Dan Kim, PhD, is an International Trade Analyst for the U.S. International Trade Commission, where he provides expertise and analysis on trade, supply chain, and intellectual property issues. He specializes in information and communication technology industries and advanced manufacturing. Previously, Dr. Kim was a Senior Economist for the Korea International Trade Association (KITA), where he held an advisory role in economic and policy matters for senior executives in South Korea and Washington D.C. Prior to that, Dr. Kim was a Volkswagen Foundation Post-doctoral research associate at the University of Cambridge, where he taught graduate and undergraduate level courses on international economics and politics. He was the founding editor of the Centre for Rising Powers Working Paper Series. He holds M.Phil and PhD degrees in International Political Economy from the University of Cambridge (Pembroke College), as a Jack Kent Cooke Foundation Scholar. His publications can be found in The Oxford Handbook of the World Trade Organization, Foreign Affairs, Journal of Economic Policy Reform, among others.
Bernhard Reinsberg joined the University of Cambridge in 2016 from the University of Zurich, where he received his Ph.D. in Political Science. At Zurich, he was also an assistant at the Chair for Political Economy and Development Policy. In this capacity, he taught courses on multilateral organizations, foreign aid, and macroeconomics. Prior to joining the University of Zurich, Bernhard Reinsberg completed a M.A. in Comparative and International Studies at ETH Zurich. He holds B.A. degrees in Political Science (Freie Universität Berlin) and Mathematics (University in Hagen). His research activities broadly cover the political economy of international organizations, notably the World Bank and the International Monetary Fund. Currently, he is examining the politics of conditionality at the International Monetary Fund at the University of Cambridge. Prior to that, he was principal member in a research project on the rise of multi-bi aid at the University of Zurich, in which he investigated the increasing popularity of earmarked contributions to international development organizations by donor countries. He is particularly interested in the views of rising powers on earmarked contributions. His research also examines the systemic changes in the multilateral development system, such as the trend toward informal governance arrangements and the inclusion of emerging actors in governance venues.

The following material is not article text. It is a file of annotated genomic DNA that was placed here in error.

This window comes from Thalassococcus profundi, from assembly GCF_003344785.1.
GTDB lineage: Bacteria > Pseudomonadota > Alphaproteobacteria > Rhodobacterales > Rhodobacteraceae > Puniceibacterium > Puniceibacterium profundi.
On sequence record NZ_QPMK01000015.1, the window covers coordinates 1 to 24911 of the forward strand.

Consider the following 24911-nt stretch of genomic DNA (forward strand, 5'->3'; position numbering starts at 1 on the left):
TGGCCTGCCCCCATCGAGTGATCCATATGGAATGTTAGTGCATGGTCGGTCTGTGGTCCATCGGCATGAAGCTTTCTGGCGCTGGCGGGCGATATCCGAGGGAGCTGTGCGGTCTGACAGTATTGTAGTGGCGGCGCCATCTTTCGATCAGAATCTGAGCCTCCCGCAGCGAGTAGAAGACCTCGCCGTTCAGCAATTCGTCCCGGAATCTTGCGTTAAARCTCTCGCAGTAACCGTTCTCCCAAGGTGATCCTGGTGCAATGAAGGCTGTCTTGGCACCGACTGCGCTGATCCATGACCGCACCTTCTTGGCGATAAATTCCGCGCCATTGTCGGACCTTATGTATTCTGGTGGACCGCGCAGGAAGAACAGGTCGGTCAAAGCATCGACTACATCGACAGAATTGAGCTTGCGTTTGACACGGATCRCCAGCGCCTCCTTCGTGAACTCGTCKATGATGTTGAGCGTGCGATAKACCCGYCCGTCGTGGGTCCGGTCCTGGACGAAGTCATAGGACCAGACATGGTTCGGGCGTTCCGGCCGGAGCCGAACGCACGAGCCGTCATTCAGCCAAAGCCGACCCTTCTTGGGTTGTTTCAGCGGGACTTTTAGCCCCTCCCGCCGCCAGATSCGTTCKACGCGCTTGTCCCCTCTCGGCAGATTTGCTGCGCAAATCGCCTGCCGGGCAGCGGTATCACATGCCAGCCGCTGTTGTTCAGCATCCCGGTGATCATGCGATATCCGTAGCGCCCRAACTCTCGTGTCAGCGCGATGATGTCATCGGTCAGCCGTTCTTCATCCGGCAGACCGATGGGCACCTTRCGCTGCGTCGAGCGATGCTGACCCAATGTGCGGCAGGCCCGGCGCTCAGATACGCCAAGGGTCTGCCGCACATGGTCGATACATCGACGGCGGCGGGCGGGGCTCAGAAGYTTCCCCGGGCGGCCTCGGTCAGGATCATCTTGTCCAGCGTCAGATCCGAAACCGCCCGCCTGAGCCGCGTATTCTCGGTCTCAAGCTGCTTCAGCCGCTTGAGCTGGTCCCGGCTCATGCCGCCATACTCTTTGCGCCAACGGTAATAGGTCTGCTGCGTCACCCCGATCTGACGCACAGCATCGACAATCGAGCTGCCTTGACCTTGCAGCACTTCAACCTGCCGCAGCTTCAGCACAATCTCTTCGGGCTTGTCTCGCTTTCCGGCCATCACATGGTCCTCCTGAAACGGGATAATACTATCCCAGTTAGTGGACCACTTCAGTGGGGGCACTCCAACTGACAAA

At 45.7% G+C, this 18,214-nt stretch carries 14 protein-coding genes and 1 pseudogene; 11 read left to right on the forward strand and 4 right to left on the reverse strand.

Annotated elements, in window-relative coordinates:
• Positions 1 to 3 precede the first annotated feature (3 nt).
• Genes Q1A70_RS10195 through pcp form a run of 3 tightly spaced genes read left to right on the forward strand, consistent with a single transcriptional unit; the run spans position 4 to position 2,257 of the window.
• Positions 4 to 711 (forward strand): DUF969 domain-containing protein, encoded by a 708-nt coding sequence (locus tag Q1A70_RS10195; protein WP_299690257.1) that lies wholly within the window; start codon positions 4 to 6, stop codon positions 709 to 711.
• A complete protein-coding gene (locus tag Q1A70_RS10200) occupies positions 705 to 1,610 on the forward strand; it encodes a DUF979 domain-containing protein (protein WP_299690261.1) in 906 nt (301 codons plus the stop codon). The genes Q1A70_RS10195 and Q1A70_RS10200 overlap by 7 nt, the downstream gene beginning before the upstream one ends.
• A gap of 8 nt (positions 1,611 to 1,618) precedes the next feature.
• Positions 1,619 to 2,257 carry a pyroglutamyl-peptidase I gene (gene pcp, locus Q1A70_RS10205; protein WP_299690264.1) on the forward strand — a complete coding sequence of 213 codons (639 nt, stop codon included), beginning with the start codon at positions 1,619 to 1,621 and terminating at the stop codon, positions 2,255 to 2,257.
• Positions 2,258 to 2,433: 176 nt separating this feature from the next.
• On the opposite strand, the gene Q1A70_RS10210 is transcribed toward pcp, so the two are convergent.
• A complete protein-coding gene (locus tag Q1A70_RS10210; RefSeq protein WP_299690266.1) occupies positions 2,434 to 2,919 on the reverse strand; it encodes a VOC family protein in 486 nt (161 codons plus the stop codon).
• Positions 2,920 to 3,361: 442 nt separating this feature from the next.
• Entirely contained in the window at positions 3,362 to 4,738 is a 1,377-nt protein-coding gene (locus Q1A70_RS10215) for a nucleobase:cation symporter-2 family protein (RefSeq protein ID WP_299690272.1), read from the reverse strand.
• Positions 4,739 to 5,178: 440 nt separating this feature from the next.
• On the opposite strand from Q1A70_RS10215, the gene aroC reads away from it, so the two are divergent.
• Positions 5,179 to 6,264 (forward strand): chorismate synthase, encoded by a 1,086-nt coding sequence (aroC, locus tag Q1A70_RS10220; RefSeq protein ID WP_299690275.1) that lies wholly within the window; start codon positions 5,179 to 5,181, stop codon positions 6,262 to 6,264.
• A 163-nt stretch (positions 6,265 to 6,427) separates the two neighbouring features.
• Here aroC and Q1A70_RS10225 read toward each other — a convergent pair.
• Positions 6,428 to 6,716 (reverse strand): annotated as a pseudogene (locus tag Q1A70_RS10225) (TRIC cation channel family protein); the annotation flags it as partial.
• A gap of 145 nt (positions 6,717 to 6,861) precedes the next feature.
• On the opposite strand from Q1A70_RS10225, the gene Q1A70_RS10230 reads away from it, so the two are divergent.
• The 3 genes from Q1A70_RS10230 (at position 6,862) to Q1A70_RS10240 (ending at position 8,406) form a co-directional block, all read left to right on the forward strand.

Thomas Stubbs is a Lecturer in Quantitative Sociology at the School of Social Sciences, University of Waikato, and a Research Associate in Political Economy at the Centre for Business Research, University of Cambridge. Thomas’s research engages in three overlapping themes: determinants and consequences of IMF programs; political economy of East Africa; and urban poverty and development. His most recent work examines the political economy of foreign aid allocation and, in particular, the role of the IMF in signalling policy credibility to donors. He has also written on rising powers in East Africa, examining the interplay of democracy, ethnicity, and the military in Kenya. Currently, he is working on a book that examines the effects of IMF conditionalities on social policies and outcomes, applying quantitative and archival research methods to a novel dataset of IMF conditionality. Thomas’s research has been funded by Cambridge Political Economy Society Trust, Cambridge Commonwealth Trust, and Ngā Pae o te Māramatanga. It has appeared in leading academic journals, including Social Science & Medicine and World Development. More information can be found on his website (http://www.tstubbs.net).
Graduate Research Fellows
Han Cheng is a PhD candidate in Human Geography, 2016-19 (Cambridge International Scholar, Trinity Hall). He is interested in the politics of development and critical theory. He has been a Yale Global Justice Fellow (2014), German Humboldt Chancellor Fellow (2015), Global Governance Futures Fellow (2012), and Northeast Asia Economic Forum Young Leader (2010). Previously, Han worked as an international policy consultant to business, government and civil society organisations on environment and development issues. Prior to this, he reported for The Guardian from East Asia. Han obtained his B.A. from Renmin University of China in Beijing.